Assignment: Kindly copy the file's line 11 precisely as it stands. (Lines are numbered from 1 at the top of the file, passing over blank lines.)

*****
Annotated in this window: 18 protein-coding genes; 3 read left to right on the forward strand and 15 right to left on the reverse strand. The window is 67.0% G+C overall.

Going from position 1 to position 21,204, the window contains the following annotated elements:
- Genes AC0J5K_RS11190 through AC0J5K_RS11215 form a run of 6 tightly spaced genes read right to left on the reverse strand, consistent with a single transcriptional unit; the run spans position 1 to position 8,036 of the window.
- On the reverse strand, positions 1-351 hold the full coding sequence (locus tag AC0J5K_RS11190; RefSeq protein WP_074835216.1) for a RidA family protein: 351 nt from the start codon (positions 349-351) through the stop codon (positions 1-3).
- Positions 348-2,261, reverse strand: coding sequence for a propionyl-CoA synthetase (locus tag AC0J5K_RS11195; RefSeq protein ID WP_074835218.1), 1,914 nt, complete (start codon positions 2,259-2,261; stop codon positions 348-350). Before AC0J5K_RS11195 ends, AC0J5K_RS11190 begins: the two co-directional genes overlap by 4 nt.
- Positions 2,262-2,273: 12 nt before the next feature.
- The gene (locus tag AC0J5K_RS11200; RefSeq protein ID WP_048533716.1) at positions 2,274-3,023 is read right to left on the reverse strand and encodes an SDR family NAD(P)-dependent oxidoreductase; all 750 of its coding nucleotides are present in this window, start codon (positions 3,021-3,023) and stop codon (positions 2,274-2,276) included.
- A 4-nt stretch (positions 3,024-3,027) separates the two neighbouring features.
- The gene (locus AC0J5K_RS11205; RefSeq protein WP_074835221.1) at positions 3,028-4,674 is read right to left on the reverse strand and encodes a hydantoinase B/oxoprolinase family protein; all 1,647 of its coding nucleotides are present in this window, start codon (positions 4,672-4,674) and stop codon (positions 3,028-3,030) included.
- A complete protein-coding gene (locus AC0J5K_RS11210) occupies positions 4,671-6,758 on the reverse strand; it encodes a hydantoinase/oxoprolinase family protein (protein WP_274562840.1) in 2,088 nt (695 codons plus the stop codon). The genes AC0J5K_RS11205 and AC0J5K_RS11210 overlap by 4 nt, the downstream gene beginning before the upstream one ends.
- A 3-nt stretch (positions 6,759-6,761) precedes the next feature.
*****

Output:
- A 3-nt stretch (positions 6,759-6,761) precedes the next feature.